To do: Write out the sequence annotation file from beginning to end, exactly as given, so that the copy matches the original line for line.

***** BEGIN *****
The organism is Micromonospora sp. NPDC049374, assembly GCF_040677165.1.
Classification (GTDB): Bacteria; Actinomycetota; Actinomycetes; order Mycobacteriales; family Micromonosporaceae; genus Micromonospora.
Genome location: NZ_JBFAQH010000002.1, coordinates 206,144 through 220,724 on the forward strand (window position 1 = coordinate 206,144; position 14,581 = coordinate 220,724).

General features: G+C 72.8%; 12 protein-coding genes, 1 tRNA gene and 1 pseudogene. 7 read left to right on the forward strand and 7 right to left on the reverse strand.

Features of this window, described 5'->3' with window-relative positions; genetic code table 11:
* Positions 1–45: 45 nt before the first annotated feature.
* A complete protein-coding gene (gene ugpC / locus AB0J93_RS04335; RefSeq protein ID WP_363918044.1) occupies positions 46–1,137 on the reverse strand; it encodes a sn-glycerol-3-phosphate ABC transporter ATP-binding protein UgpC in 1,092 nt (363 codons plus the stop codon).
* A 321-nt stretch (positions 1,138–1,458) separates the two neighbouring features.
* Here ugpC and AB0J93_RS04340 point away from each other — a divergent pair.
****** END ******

The organism is Micromonospora sp. NPDC049374, assembly GCF_040677165.1.
Classification (GTDB): Bacteria; Actinomycetota; Actinomycetes; order Mycobacteriales; family Micromonosporaceae; genus Micromonospora.
Genome location: NZ_JBFAQH010000002.1, coordinates 206,144 through 220,724 on the forward strand (window position 1 = coordinate 206,144; position 14,581 = coordinate 220,724).

General features: G+C 72.8%; 12 protein-coding genes, 1 tRNA gene and 1 pseudogene. 7 read left to right on the forward strand and 7 right to left on the reverse strand.

Features of this window, described 5'->3' with window-relative positions; genetic code table 11:
* Positions 1–45: 45 nt before the first annotated feature.
* A complete protein-coding gene (gene ugpC / locus AB0J93_RS04335; RefSeq protein ID WP_363918044.1) occupies positions 46–1,137 on the reverse strand; it encodes a sn-glycerol-3-phosphate ABC transporter ATP-binding protein UgpC in 1,092 nt (363 codons plus the stop codon).
* A 321-nt stretch (positions 1,138–1,458) separates the two neighbouring features.
* Here ugpC and AB0J93_RS04340 point away from each other — a divergent pair.